Bruins legend Willie O'Ree's impact will last for many generations to come


Very few people in NHL history have made the kind of impact that Boston Bruins legend Willie O'Ree has on and off the ice and for so many generations of players.

By breaking the league's color barrier in 1958 when the Bruins called him up from the minor leagues to play  against the rival Montreal Canadiens, O'Ree helped pave the way for many people of color to live out their dream of becoming a professional hockey player.

"I remember being 6 or 7 years old, and I told my parents, 'I want to play hockey.' And they said before I could, I had to look up Willie O'Ree," Wayne Simmonds, a Toronto Maple Leafs forward, told ESPN's Kristen Shilton for a story published in January.

"They wanted me to know why I was getting this opportunity to even be able to play the game. I did a lot of studying about Willie growing up, and ever since that, Willie has been my idol. Without him, not only Black children, but other BIPOC kids as well, probably wouldn't have had their opportunities. Every ethnicity has its trailblazer; it's first. Willie was the first."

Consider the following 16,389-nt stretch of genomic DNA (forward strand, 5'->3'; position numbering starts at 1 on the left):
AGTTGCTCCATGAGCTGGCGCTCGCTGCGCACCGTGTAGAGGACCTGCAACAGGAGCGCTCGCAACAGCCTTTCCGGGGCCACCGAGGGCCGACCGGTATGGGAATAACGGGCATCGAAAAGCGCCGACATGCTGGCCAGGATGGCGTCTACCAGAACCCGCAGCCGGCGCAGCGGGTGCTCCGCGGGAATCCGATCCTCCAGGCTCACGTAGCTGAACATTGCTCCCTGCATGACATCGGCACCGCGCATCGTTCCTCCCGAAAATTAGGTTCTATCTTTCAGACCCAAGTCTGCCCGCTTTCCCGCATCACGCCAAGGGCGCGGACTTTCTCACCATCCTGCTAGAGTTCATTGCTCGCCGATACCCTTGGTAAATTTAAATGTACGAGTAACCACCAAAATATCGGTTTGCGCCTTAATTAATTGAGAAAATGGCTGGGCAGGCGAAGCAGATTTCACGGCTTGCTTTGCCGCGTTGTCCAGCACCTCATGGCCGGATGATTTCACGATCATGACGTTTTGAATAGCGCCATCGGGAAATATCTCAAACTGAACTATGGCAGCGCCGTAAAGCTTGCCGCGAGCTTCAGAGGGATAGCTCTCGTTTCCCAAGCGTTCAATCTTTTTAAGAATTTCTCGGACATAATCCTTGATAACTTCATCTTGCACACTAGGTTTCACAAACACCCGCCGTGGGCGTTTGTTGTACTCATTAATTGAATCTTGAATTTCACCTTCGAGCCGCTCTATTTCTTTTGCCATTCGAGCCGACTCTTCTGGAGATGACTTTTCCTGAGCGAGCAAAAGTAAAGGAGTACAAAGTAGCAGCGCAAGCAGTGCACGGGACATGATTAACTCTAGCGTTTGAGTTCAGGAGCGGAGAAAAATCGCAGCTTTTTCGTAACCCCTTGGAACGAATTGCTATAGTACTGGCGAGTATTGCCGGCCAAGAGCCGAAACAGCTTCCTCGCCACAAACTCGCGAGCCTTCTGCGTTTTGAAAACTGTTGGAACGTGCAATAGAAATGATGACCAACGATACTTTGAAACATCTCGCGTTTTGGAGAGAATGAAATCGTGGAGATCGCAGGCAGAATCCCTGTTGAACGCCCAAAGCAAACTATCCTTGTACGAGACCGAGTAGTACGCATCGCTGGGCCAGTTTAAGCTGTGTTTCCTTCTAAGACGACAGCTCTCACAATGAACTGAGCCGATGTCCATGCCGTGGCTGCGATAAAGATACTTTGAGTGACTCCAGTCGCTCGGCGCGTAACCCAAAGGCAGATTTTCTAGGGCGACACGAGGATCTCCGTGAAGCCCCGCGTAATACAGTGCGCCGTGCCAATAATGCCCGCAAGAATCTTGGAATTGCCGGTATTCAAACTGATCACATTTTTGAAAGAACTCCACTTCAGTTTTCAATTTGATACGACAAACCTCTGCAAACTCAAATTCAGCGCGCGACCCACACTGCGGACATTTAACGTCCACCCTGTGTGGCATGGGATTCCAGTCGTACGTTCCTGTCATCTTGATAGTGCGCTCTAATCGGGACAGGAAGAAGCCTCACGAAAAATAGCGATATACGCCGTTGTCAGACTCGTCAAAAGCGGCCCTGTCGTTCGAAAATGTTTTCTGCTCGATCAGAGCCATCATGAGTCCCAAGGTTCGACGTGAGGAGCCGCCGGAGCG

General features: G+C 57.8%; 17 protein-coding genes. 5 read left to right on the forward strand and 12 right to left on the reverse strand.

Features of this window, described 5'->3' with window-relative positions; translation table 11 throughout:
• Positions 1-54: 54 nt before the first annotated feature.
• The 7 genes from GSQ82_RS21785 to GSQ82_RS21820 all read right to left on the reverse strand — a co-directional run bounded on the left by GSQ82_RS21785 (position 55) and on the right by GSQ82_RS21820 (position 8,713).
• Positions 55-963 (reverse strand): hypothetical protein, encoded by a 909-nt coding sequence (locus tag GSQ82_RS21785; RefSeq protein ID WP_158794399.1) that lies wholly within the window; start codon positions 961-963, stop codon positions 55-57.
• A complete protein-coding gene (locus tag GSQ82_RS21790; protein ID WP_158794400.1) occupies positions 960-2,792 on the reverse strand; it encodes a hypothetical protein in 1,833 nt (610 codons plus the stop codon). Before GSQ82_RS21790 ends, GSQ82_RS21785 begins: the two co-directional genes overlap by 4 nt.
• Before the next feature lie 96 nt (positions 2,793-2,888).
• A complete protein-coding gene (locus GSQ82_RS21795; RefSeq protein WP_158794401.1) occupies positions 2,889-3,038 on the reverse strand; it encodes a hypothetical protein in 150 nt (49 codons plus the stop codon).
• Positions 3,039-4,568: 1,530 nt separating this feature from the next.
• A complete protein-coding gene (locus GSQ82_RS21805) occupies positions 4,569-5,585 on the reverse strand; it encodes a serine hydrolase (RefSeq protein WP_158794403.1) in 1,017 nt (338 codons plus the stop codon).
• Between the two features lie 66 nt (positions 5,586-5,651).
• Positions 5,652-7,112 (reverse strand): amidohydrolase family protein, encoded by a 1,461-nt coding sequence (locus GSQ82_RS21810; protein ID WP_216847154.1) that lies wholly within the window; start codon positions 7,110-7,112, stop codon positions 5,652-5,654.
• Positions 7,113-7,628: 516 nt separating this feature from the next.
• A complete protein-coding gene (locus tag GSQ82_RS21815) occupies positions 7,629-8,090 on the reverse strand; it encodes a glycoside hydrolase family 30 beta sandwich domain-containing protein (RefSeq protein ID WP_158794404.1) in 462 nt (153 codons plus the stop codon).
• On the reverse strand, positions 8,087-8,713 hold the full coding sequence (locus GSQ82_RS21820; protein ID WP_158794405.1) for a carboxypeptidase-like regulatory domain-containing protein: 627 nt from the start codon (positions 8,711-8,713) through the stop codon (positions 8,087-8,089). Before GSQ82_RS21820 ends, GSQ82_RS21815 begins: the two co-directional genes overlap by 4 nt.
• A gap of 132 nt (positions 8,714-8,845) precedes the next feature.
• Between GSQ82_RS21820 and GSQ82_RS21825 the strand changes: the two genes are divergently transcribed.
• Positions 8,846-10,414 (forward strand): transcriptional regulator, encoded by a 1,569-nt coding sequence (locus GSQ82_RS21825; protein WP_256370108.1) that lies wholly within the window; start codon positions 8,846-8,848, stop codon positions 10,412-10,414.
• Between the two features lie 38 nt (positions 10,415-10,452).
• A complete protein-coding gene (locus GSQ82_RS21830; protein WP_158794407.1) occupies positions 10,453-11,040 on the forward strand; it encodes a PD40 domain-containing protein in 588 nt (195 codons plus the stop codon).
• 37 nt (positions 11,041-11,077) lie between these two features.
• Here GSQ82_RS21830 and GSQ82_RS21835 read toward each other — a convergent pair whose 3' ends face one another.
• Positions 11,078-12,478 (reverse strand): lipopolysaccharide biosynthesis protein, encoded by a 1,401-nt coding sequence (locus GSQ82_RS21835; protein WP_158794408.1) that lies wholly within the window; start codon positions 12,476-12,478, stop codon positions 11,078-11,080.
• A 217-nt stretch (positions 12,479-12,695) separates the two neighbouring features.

O'Ree finally had his number No. 22 retired to the rafters at TD Garden on Jan. 18 -- the 64th anniversary of his historic debut -- in a special ceremony before the Bruins played the Carolina Hurricanes.


Unfortunately, due to COVID-19, O'Ree was not able to attend the ceremony but participated virtually.


One person in attendance to help raise O'Ree's No. 22 to the rafters alongside the other Bruins icons was Anson Carter. Carter played 10 seasons in the NHL, including four with the Bruins. Like so many players of color before and after him, Carter drew plenty of inspiration from O'Ree's strength and character.

"When I played, I dealt with so many conscious and unconscious biases," Carter said in a phone interview with NBC Sports Boston. "It would have been very easy to get discouraged and to stop playing and say, 'screw this, what am I doing this for?' But I would always look at Willie, and have conversations with Willie, and think about how much worse it was back when he played when he broke the color barrier in 1958.